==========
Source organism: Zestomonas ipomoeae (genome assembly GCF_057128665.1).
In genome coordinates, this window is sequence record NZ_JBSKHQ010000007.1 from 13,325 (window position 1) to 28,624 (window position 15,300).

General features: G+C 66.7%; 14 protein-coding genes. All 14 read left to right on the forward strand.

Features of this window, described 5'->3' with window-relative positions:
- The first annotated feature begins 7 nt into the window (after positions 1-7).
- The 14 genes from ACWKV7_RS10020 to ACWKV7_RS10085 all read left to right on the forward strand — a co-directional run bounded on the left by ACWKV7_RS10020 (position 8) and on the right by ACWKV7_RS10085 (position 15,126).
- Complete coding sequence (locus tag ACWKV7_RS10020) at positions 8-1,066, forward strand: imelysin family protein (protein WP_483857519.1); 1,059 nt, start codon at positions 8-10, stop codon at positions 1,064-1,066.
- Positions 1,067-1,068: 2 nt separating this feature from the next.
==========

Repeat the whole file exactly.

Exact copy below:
Source organism: Zestomonas ipomoeae (genome assembly GCF_057128665.1).
In genome coordinates, this window is sequence record NZ_JBSKHQ010000007.1 from 13,325 (window position 1) to 28,624 (window position 15,300).

General features: G+C 66.7%; 14 protein-coding genes. All 14 read left to right on the forward strand.

Features of this window, described 5'->3' with window-relative positions:
- The first annotated feature begins 7 nt into the window (after positions 1-7).
- The 14 genes from ACWKV7_RS10020 to ACWKV7_RS10085 all read left to right on the forward strand — a co-directional run bounded on the left by ACWKV7_RS10020 (position 8) and on the right by ACWKV7_RS10085 (position 15,126).
- Complete coding sequence (locus tag ACWKV7_RS10020) at positions 8-1,066, forward strand: imelysin family protein (protein WP_483857519.1); 1,059 nt, start codon at positions 8-10, stop codon at positions 1,064-1,066.
- Positions 1,067-1,068: 2 nt separating this feature from the next.